Canadian Bacon

The smoked, cured, and then fully cooked type of back bacon is called Canadian bacon.

It is thinly sliced into rounds and this type of bacon is mostly made from the loin’s lean eye. Ready to consume, Canadian bacon, even though it is technically bacon, it has a taste that is much more similar to ham than it is to regular fatty bacon.

Note: It is called Canadian bacon only in the United States. In Canada, they refer to this type of bacon simply as “back bacon”. 

Middle Bacon

Middle bacon is actually a combination of the side and back bacon, since it includes them both in the same cut. It is made of the fatty part of the side bacon and a part of the back bacon’s loin.

The middle bacon is intermediate in both, fat content and price, and it is the most popular type of bacon in Australia.

Its rich flavor that is something between Canadian bacon and American bacon (side bacon) makes it supper appealing.

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Image source: foodtraders.com.au

Cottage Bacon

Cottage bacon is made from the Boston butt which is actually the shoulder of the pork (think pulled pork for carnitas or Southern pork ribs).

The cottage bacon is pretty meaty and it is usually cut in an oval shape. This type of bacon is pretty much always cured.

Since the Cottage bacon comes from the shoulder and not from the belly of the pig, the bacon is leaner, and cooked, is more like ham than like a regular, belly bacon.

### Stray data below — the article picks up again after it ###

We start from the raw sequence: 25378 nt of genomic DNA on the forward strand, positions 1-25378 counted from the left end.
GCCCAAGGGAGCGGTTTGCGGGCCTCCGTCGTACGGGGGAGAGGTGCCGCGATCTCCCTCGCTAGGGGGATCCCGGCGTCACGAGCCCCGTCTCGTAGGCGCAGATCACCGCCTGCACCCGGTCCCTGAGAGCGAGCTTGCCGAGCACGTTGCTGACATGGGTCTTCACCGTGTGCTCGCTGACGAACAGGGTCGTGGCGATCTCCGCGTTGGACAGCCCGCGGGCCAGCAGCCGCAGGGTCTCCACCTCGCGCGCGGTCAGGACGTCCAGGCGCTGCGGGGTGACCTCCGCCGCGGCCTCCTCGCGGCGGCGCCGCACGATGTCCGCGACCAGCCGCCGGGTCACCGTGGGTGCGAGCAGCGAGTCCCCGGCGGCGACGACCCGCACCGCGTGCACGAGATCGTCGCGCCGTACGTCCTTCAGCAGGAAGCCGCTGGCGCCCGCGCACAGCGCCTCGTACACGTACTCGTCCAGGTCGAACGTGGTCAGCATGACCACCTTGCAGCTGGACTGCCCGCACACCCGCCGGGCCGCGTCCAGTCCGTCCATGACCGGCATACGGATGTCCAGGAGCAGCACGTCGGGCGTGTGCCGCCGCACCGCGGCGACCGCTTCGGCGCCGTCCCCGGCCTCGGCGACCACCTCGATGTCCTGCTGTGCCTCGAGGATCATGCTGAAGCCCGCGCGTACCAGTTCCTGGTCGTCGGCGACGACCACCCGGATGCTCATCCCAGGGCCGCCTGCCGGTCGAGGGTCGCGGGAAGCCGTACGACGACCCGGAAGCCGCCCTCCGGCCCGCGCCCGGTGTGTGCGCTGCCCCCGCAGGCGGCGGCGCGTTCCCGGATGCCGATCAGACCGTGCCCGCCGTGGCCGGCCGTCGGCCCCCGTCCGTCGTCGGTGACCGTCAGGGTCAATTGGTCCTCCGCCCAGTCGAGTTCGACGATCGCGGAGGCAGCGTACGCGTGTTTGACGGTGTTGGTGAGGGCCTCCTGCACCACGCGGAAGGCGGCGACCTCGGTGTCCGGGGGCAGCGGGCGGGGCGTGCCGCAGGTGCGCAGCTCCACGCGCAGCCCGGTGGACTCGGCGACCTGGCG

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Image source: mountainhomesmokedmeats.com

Jowl Bacon

Jowl bacon or otherwise known as Pork jowl actually comes from the cheeks of the pig.

It is cured and smoked, and it can be used as a main dish such as a full English breakfast, but it is also very popular for adding a meaty flavor in vegetable and bean dishes.

In the south of the US, the jowl bacon is traditionally eaten with black-eyed beans and greens.

In Italy, the most common jowl bacon is non-smoked and it is called guanciale.

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Image source: en.wikipedia.org

Collar Bacon

Although not so popular as the side dish, collar bacon is also a very delicious cut of the pig. As the name suggests – collar bacon comes from the part where the collar goes – the shoulder.

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Image source: villagebutchers.co.uk

This bacon is taken from the back of the shoulder of the pig and it is much more flavorful than the other cuts thanks to its dark meat, as well as the marbling.

This bacon, unfortunately, is not sold everywhere, but if you manage to get your hands on it, I assure you, you will not be disappointed at it.

Bottom line

There are indeed many different cuts of bacon, however, the belly of the pig still remains the number one source of the majority of the crunchy bacon that we love eating in the morning.

To me, it is not bacon if it isn’t as fatty as the side and middle bacon. And that type of satisfaction is something that only the pork belly can offer.

If you are a fan of pork, check out my collection of best 5 pork loin recipes. See you in my next article.

Cheers!

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About Author

Hi, I’m Jennie who loves cooking and fascinated with foods for a healthy life. I set up this website to share with you all I know about cooking and making our kitchen a better place :)